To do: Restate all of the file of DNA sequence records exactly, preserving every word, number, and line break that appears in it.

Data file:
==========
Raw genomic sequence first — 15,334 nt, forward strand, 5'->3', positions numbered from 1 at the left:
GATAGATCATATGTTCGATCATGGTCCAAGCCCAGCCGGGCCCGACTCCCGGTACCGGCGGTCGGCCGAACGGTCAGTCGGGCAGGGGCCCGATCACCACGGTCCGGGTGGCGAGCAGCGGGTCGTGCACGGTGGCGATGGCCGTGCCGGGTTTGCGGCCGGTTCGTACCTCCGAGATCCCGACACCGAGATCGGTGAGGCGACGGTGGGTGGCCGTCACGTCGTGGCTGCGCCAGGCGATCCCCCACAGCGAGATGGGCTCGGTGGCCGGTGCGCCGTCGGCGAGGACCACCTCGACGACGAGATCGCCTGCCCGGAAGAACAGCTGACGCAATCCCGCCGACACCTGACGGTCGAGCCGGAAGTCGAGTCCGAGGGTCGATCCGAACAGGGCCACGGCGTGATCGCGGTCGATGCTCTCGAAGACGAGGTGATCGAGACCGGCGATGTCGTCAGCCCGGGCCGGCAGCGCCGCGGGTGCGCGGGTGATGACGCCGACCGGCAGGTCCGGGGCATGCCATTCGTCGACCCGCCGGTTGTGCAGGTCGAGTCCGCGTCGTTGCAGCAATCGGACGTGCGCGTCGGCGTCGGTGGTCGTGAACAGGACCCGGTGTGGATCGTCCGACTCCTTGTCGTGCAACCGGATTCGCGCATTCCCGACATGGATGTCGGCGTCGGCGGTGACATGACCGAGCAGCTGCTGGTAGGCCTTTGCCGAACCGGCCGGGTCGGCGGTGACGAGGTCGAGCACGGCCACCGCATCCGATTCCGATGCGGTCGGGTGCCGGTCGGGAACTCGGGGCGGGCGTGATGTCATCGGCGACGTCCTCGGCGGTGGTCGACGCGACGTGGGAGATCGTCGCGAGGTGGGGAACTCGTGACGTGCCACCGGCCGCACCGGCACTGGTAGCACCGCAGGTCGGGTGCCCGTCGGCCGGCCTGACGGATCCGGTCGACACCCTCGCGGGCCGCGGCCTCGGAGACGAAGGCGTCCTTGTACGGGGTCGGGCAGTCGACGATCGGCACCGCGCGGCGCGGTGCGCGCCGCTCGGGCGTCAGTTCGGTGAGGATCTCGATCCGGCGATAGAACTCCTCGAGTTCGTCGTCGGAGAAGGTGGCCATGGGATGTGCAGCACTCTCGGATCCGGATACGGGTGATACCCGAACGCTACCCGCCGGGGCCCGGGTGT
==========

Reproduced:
Raw genomic sequence first — 15,334 nt, forward strand, 5'->3', positions numbered from 1 at the left:
GATAGATCATATGTTCGATCATGGTCCAAGCCCAGCCGGGCCCGACTCCCGGTACCGGCGGTCGGCCGAACGGTCAGTCGGGCAGGGGCCCGATCACCACGGTCCGGGTGGCGAGCAGCGGGTCGTGCACGGTGGCGATGGCCGTGCCGGGTTTGCGGCCGGTTCGTACCTCCGAGATCCCGACACCGAGATCGGTGAGGCGACGGTGGGTGGCCGTCACGTCGTGGCTGCGCCAGGCGATCCCCCACAGCGAGATGGGCTCGGTGGCCGGTGCGCCGTCGGCGAGGACCACCTCGACGACGAGATCGCCTGCCCGGAAGAACAGCTGACGCAATCCCGCCGACACCTGACGGTCGAGCCGGAAGTCGAGTCCGAGGGTCGATCCGAACAGGGCCACGGCGTGATCGCGGTCGATGCTCTCGAAGACGAGGTGATCGAGACCGGCGATGTCGTCAGCCCGGGCCGGCAGCGCCGCGGGTGCGCGGGTGATGACGCCGACCGGCAGGTCCGGGGCATGCCATTCGTCGACCCGCCGGTTGTGCAGGTCGAGTCCGCGTCGTTGCAGCAATCGGACGTGCGCGTCGGCGTCGGTGGTCGTGAACAGGACCCGGTGTGGATCGTCCGACTCCTTGTCGTGCAACCGGATTCGCGCATTCCCGACATGGATGTCGGCGTCGGCGGTGACATGACCGAGCAGCTGCTGGTAGGCCTTTGCCGAACCGGCCGGGTCGGCGGTGACGAGGTCGAGCACGGCCACCGCATCCGATTCCGATGCGGTCGGGTGCCGGTCGGGAACTCGGGGCGGGCGTGATGTCATCGGCGACGTCCTCGGCGGTGGTCGACGCGACGTGGGAGATCGTCGCGAGGTGGGGAACTCGTGACGTGCCACCGGCCGCACCGGCACTGGTAGCACCGCAGGTCGGGTGCCCGTCGGCCGGCCTGACGGATCCGGTCGACACCCTCGCGGGCCGCGGCCTCGGAGACGAAGGCGTCCTTGTACGGGGTCGGGCAGTCGACGATCGGCACCGCGCGGCGCGGTGCGCGCCGCTCGGGCGTCAGTTCGGTGAGGATCTCGATCCGGCGATAGAACTCCTCGAGTTCGTCGTCGGAGAAGGTGGCCATGGGATGTGCAGCACTCTCGGATCCGGATACGGGTGATACCCGAACGCTACCCGCCGGGGCCCGGGTGT